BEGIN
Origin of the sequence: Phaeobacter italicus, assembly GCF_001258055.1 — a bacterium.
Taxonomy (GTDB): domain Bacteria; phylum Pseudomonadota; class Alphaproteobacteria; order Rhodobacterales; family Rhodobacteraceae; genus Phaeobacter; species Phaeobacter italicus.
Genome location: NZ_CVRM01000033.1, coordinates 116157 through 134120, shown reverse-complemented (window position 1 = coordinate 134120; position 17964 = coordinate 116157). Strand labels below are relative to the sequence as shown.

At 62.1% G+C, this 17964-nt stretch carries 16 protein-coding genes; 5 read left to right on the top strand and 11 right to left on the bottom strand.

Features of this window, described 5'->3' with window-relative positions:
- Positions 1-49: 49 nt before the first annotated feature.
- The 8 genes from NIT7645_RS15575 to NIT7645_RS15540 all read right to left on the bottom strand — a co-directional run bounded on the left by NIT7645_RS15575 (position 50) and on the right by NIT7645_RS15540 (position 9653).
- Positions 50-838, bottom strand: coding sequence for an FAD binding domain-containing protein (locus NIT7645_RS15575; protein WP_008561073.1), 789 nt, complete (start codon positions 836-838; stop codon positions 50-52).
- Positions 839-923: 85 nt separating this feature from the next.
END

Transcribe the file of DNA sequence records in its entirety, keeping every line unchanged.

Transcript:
Origin of the sequence: Phaeobacter italicus, assembly GCF_001258055.1 — a bacterium.
Taxonomy (GTDB): domain Bacteria; phylum Pseudomonadota; class Alphaproteobacteria; order Rhodobacterales; family Rhodobacteraceae; genus Phaeobacter; species Phaeobacter italicus.
Genome location: NZ_CVRM01000033.1, coordinates 116157 through 134120, shown reverse-complemented (window position 1 = coordinate 134120; position 17964 = coordinate 116157). Strand labels below are relative to the sequence as shown.

At 62.1% G+C, this 17964-nt stretch carries 16 protein-coding genes; 5 read left to right on the top strand and 11 right to left on the bottom strand.

Features of this window, described 5'->3' with window-relative positions:
- Positions 1-49: 49 nt before the first annotated feature.
- The 8 genes from NIT7645_RS15575 to NIT7645_RS15540 all read right to left on the bottom strand — a co-directional run bounded on the left by NIT7645_RS15575 (position 50) and on the right by NIT7645_RS15540 (position 9653).
- Positions 50-838, bottom strand: coding sequence for an FAD binding domain-containing protein (locus NIT7645_RS15575; protein WP_008561073.1), 789 nt, complete (start codon positions 836-838; stop codon positions 50-52).
- Positions 839-923: 85 nt separating this feature from the next.